“We’ll meet again” teases The Mind Flayer and is darkly ironic

At the end of Season 3’s “The Sauna Test”, the Party knows that the Mind Flayer is once again active in Hawkins and that Billy is under its sway. They try to exorcise Billy, but he escapes and retreats to Brimborn Steel Mill to tend to his injuries. Another of the Flayed, Heather (Francesca Reale), promises Billy that their mission is not over and that even if one of them dies, replacements await. The camera then pans back to reveal several Hawkins residents under the Flayer’s control as the soundtrack plays “We’ll Meet Again” by Vera Lynn.

Originally recorded in 1939, “We’ll Meet Again” has become an iconic part of WWII Britain, as it resonated with soldiers setting out to fight the Axis. However, its use in stranger things has more in common with the 1964 dark comedy ending Dr Strangelove or: How I Learned to Stop Worrying and Love the Bomb, which ends with the song playing over footage of a global nuclear holocaust. Either way, the song is used ironically to show how screwed up the heroes are without them realizing it.

RELATED: Stranger Things Summer Special Exposed Hawkins’ Horrible Cops

‘The Neverending Story’ Saves Hawkins

Things are dire by the time of the Season 3 finale, “The Battle of Starcourt.” The Mind Flayer has built himself a huge avatar and hunts Eleven, who has lost her powers; meanwhile, half the party is trapped in the Starcourt Mall by Billy. Joyce, Hopper and Murray have also infiltrated the Soviet base under the mall but need a password to go any further, so Dustin (Gaten Matarazzo) calls his girlfriend, Suzie (Gabriella Pizzolo), to get help. ‘assistance. She agrees, but on one condition.

So, in the midst of all this danger, the pair sing “The NeverEnding Story,” Limahl’s title track from the 1984 film of the same name. It’s an odd change in tone to say the least, but it works — partly because that Matarazzo and Pizzolo are both great singers, but also because the song and its interpretation offer a moment of lightness and hope in a dark and desperate time.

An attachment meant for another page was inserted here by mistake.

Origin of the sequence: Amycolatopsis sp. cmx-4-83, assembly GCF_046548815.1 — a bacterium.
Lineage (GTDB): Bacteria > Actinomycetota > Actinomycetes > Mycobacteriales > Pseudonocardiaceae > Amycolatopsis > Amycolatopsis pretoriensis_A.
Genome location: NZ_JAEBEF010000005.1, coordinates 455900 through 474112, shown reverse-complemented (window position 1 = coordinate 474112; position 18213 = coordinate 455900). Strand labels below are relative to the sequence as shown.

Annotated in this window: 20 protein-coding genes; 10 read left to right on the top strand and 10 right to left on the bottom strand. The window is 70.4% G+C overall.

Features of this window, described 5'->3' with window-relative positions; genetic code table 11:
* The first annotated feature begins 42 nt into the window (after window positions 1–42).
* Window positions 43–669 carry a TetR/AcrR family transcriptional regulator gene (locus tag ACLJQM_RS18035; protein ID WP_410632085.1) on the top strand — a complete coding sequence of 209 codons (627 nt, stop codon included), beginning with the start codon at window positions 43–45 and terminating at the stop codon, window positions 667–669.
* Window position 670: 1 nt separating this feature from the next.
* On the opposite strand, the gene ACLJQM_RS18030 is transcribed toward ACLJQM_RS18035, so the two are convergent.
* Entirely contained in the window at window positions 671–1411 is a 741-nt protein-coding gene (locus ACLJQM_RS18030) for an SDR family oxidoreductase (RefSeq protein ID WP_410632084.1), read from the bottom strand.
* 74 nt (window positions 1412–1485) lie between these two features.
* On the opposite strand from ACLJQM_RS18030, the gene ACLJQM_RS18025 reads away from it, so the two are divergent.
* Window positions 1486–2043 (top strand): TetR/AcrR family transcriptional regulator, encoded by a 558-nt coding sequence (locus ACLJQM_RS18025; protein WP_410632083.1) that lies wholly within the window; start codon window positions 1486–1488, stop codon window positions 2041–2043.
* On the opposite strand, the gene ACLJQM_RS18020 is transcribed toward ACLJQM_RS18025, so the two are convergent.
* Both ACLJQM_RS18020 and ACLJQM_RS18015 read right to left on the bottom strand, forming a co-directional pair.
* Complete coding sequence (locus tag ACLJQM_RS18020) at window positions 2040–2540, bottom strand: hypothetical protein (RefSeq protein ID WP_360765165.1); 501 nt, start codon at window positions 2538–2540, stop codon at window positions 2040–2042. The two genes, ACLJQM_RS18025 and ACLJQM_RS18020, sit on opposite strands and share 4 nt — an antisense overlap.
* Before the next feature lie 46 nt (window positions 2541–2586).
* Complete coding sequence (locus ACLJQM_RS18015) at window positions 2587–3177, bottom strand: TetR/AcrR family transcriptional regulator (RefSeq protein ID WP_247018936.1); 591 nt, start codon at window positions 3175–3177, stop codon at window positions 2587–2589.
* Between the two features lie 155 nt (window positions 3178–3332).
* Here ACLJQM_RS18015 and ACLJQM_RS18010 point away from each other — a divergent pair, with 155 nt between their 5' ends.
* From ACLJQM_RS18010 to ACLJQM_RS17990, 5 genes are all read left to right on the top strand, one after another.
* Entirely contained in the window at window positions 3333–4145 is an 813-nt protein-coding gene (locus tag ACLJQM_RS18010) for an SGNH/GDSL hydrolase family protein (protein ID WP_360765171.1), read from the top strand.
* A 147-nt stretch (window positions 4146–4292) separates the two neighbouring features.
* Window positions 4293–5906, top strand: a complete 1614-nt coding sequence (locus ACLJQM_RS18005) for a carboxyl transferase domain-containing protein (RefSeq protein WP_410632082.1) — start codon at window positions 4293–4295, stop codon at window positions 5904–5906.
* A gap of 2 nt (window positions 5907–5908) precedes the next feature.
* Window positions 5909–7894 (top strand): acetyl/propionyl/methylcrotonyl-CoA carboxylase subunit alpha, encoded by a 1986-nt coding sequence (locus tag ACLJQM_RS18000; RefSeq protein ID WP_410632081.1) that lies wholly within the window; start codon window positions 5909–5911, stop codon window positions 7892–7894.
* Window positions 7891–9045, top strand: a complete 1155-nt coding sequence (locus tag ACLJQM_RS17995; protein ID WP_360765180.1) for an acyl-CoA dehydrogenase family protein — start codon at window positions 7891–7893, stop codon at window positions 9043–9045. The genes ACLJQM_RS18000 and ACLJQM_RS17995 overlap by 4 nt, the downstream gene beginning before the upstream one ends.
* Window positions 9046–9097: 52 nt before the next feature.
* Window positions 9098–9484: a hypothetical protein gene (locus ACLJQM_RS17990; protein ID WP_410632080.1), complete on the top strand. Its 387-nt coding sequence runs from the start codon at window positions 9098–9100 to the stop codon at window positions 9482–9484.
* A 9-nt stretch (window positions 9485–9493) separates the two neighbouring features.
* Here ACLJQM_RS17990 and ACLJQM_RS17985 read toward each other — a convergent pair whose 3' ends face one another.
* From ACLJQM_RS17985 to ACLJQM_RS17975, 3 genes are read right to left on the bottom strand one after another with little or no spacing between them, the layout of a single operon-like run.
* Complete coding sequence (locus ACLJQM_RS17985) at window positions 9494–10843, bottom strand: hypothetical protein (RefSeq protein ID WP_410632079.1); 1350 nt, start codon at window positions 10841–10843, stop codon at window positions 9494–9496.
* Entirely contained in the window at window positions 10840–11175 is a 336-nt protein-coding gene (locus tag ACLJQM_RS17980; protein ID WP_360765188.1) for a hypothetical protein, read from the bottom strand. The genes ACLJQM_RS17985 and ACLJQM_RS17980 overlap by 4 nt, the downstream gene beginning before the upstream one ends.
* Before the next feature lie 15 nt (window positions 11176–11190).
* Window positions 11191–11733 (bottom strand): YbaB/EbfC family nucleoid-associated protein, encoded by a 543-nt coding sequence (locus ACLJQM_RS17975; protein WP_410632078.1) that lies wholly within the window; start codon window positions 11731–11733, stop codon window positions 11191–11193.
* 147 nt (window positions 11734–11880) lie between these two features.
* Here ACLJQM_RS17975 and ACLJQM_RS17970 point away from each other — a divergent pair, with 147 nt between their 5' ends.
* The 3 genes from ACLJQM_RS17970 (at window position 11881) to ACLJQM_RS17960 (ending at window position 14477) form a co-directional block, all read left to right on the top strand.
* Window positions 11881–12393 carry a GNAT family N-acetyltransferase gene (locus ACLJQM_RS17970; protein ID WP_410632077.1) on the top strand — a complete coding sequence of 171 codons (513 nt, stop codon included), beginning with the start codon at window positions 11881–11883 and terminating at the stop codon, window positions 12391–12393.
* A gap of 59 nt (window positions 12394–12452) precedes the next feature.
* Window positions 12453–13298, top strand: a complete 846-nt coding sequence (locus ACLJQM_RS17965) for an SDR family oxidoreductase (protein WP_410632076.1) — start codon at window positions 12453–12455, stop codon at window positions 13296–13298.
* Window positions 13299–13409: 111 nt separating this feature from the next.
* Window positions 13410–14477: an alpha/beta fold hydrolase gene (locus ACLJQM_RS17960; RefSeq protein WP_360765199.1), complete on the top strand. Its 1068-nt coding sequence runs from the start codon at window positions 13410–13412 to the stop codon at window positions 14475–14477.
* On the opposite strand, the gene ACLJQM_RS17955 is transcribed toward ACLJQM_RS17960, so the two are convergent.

RELATED: Stranger Things Writers Warn Fans Against Buying Fake Season 4 Scripts

“Running Up That Hill” Saves Max’s Life

Billy’s death in Season 3 hit Max hard, and his anguish made him the perfect target for Vecna ​​(Jamie Campbell Bower), an Upside-Down psychic bogeyman. When Max was in Vecna’s thrall, the Party pulled her out by playing her favorite song, “Running Up That Hill”, the lead single from Kate Bush’s 1985 album. love dogs. Since its use in “Dear Billy”, interest in the song has exploded, with streams increasing 9,900% on Spotify in the US and it re-entering the Billboard Hot 100 at #8, becoming Bush’s highest charting single.

“Master of Puppets” rips upside down

stranger thingsThe Season 4 finale focused on the Party’s all-out assault on Vecna ​​in Upside-Down. However, he was surrounded by a swarm of deadly bats. To lure them in, Eddie Munson (Joseph Quinn) plugged in his NJ Warlock guitar and gave an epic rendition of “Master of Puppets”, the title track from Metallica’s seminal 1986 album. to the others to attack Vecna, though he sacrificed himself to give them a better chance. Like “Running Up That Hill”, “Master of Puppets” came back into the public consciousness with a bang thanks to stranger things. The song not only became a streaming hit, but Metallica themselves paid tribute to Eddie’s performance at Lollapalooza and even performed with Quinn backstage.


stranger things is available to stream on Netflix.